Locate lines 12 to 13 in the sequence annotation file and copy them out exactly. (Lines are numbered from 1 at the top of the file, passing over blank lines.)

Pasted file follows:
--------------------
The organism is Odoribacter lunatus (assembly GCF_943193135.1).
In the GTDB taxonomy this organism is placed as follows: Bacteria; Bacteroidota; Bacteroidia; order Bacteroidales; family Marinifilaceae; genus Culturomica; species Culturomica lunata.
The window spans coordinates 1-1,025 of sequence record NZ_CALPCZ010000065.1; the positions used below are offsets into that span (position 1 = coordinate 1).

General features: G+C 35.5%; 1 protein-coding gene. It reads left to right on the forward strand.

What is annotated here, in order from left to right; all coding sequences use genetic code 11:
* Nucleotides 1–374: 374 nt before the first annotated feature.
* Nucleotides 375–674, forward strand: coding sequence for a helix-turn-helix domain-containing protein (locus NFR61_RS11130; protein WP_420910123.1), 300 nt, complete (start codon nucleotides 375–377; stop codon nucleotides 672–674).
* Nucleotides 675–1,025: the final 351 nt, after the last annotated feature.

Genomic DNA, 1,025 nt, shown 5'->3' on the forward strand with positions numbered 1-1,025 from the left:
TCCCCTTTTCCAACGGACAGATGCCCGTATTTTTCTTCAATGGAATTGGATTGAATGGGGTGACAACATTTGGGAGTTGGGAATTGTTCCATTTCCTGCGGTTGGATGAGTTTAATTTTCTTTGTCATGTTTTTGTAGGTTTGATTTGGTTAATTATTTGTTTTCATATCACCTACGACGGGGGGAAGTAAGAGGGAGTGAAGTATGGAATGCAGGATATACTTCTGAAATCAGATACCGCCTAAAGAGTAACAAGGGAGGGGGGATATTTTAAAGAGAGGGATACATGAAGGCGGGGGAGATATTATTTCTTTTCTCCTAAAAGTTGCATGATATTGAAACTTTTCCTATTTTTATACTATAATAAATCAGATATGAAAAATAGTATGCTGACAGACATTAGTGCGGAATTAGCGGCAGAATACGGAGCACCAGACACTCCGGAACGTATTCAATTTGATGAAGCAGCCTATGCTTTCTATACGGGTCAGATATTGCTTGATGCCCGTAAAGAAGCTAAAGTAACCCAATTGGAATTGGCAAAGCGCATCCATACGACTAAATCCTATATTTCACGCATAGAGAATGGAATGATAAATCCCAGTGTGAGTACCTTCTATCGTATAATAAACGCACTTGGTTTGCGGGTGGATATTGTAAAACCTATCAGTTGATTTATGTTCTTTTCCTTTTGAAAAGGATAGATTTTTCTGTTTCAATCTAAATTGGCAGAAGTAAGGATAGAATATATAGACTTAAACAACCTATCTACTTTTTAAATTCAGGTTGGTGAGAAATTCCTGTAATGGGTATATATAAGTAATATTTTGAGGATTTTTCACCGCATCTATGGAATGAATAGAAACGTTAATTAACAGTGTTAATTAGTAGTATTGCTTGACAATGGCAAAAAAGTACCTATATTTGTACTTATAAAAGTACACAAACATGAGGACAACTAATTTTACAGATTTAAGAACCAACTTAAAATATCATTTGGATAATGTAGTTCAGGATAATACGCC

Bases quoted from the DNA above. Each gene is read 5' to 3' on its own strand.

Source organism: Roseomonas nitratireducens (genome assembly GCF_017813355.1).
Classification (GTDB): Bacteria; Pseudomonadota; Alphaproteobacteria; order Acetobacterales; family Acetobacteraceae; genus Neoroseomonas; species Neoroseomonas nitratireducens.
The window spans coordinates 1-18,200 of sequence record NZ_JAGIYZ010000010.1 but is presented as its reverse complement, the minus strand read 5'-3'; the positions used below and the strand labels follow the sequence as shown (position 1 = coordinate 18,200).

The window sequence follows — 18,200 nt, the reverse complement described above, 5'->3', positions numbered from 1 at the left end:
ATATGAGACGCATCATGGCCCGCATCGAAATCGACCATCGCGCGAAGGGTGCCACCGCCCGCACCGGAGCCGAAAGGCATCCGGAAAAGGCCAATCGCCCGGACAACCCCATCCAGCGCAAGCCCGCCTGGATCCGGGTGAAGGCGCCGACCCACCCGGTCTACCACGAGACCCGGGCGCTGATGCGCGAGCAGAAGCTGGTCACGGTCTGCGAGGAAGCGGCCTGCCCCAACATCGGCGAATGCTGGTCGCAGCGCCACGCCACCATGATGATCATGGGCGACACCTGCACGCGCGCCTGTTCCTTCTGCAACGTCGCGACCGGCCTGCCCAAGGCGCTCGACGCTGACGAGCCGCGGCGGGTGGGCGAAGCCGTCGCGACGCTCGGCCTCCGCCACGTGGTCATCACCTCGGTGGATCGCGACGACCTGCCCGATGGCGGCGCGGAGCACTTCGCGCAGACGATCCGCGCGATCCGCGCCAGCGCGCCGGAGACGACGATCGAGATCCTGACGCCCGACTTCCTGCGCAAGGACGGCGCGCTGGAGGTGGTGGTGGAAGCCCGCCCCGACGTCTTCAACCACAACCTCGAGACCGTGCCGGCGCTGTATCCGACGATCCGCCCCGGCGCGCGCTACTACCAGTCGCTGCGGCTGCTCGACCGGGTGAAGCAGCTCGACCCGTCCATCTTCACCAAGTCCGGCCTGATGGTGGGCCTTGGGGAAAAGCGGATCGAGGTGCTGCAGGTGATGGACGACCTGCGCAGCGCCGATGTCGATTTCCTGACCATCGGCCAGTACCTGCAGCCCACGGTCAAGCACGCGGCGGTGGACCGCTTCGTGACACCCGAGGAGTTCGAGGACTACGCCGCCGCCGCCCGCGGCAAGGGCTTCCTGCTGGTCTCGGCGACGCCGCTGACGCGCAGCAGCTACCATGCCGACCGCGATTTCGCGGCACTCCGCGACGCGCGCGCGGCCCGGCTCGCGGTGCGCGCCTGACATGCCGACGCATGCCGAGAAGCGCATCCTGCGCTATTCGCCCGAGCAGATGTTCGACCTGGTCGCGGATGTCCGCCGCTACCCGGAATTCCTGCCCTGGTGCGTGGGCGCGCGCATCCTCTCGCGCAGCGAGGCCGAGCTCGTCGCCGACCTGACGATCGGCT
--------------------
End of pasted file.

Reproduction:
Source organism: Roseomonas nitratireducens (genome assembly GCF_017813355.1).
Classification (GTDB): Bacteria; Pseudomonadota; Alphaproteobacteria; order Acetobacterales; family Acetobacteraceae; genus Neoroseomonas; species Neoroseomonas nitratireducens.